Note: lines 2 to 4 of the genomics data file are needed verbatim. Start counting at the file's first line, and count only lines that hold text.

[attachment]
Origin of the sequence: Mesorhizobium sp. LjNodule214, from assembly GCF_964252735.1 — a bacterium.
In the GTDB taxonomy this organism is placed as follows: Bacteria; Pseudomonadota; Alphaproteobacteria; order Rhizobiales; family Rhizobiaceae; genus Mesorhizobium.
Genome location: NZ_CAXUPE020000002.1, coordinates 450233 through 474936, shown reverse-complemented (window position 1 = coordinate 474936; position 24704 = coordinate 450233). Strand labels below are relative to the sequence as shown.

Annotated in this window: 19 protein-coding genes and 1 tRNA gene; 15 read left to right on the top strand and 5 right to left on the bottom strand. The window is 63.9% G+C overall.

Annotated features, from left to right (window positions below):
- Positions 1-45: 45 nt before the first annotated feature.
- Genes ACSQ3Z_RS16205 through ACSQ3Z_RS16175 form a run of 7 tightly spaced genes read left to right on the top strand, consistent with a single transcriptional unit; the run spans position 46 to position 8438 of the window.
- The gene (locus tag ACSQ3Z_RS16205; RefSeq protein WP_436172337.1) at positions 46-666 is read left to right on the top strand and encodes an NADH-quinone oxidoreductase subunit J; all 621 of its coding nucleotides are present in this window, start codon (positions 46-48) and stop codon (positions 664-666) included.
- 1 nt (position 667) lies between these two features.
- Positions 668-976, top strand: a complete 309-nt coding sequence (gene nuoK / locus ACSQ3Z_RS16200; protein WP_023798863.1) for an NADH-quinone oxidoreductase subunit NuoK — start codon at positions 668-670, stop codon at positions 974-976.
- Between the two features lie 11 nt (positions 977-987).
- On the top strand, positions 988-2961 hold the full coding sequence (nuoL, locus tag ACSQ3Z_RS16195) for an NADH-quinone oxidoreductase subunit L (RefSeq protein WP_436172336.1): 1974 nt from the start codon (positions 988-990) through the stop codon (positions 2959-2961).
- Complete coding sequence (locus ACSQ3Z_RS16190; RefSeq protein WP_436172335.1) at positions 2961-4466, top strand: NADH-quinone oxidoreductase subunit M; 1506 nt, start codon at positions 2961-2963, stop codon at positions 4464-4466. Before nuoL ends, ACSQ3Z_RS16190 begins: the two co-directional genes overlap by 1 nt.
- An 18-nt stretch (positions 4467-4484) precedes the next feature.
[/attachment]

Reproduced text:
In the GTDB taxonomy this organism is placed as follows: Bacteria; Pseudomonadota; Alphaproteobacteria; order Rhizobiales; family Rhizobiaceae; genus Mesorhizobium.
Genome location: NZ_CAXUPE020000002.1, coordinates 450233 through 474936, shown reverse-complemented (window position 1 = coordinate 474936; position 24704 = coordinate 450233). Strand labels below are relative to the sequence as shown.

Annotated in this window: 19 protein-coding genes and 1 tRNA gene; 15 read left to right on the top strand and 5 right to left on the bottom strand. The window is 63.9% G+C overall.